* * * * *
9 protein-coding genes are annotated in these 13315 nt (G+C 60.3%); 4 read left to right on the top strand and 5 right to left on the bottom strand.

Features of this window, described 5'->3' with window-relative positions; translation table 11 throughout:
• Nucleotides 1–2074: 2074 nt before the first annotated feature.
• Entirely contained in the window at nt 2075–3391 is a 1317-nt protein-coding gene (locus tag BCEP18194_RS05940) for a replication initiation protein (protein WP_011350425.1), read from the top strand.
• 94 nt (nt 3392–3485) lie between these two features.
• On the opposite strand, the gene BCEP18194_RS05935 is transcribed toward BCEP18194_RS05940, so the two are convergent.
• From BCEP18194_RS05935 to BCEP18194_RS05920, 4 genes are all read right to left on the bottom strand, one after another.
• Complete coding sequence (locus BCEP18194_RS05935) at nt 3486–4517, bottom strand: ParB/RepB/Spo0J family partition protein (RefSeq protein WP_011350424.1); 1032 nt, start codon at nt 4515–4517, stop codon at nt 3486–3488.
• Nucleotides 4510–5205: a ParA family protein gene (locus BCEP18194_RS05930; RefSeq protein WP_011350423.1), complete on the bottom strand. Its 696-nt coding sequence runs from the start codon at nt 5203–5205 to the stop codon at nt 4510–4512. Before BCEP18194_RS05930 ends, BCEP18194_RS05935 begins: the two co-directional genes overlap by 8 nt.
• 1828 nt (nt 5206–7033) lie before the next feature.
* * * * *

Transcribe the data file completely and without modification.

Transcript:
9 protein-coding genes are annotated in these 13315 nt (G+C 60.3%); 4 read left to right on the top strand and 5 right to left on the bottom strand.

Features of this window, described 5'->3' with window-relative positions; translation table 11 throughout:
• Nucleotides 1–2074: 2074 nt before the first annotated feature.
• Entirely contained in the window at nt 2075–3391 is a 1317-nt protein-coding gene (locus tag BCEP18194_RS05940) for a replication initiation protein (protein WP_011350425.1), read from the top strand.
• 94 nt (nt 3392–3485) lie between these two features.
• On the opposite strand, the gene BCEP18194_RS05935 is transcribed toward BCEP18194_RS05940, so the two are convergent.
• From BCEP18194_RS05935 to BCEP18194_RS05920, 4 genes are all read right to left on the bottom strand, one after another.
• Complete coding sequence (locus BCEP18194_RS05935) at nt 3486–4517, bottom strand: ParB/RepB/Spo0J family partition protein (RefSeq protein WP_011350424.1); 1032 nt, start codon at nt 4515–4517, stop codon at nt 3486–3488.
• Nucleotides 4510–5205: a ParA family protein gene (locus BCEP18194_RS05930; RefSeq protein WP_011350423.1), complete on the bottom strand. Its 696-nt coding sequence runs from the start codon at nt 5203–5205 to the stop codon at nt 4510–4512. Before BCEP18194_RS05930 ends, BCEP18194_RS05935 begins: the two co-directional genes overlap by 8 nt.
• 1828 nt (nt 5206–7033) lie before the next feature.